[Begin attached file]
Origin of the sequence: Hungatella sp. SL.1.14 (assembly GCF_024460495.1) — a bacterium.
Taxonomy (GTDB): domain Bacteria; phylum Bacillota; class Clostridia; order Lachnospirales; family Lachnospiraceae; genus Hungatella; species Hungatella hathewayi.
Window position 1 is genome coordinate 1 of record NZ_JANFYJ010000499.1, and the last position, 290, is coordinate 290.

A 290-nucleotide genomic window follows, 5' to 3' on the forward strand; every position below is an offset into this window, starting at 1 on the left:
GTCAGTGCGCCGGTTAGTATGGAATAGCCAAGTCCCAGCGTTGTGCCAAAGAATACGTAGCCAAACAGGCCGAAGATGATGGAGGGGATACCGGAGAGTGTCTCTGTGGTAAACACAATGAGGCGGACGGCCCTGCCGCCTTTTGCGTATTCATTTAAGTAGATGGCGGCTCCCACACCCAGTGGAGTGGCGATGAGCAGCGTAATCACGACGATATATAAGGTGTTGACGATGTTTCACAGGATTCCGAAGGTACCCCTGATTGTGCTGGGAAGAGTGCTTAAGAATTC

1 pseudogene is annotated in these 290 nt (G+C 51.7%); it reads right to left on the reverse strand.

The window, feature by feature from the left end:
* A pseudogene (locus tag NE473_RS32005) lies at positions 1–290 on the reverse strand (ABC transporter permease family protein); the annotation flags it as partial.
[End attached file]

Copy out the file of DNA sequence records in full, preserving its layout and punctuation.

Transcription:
Origin of the sequence: Hungatella sp. SL.1.14 (assembly GCF_024460495.1) — a bacterium.
Taxonomy (GTDB): domain Bacteria; phylum Bacillota; class Clostridia; order Lachnospirales; family Lachnospiraceae; genus Hungatella; species Hungatella hathewayi.
Window position 1 is genome coordinate 1 of record NZ_JANFYJ010000499.1, and the last position, 290, is coordinate 290.

A 290-nucleotide genomic window follows, 5' to 3' on the forward strand; every position below is an offset into this window, starting at 1 on the left:
GTCAGTGCGCCGGTTAGTATGGAATAGCCAAGTCCCAGCGTTGTGCCAAAGAATACGTAGCCAAACAGGCCGAAGATGATGGAGGGGATACCGGAGAGTGTCTCTGTGGTAAACACAATGAGGCGGACGGCCCTGCCGCCTTTTGCGTATTCATTTAAGTAGATGGCGGCTCCCACACCCAGTGGAGTGGCGATGAGCAGCGTAATCACGACGATATATAAGGTGTTGACGATGTTTCACAGGATTCCGAAGGTACCCCTGATTGTGCTGGGAAGAGTGCTTAAGAATTC

1 pseudogene is annotated in these 290 nt (G+C 51.7%); it reads right to left on the reverse strand.

The window, feature by feature from the left end:
* A pseudogene (locus tag NE473_RS32005) lies at positions 1–290 on the reverse strand (ABC transporter permease family protein); the annotation flags it as partial.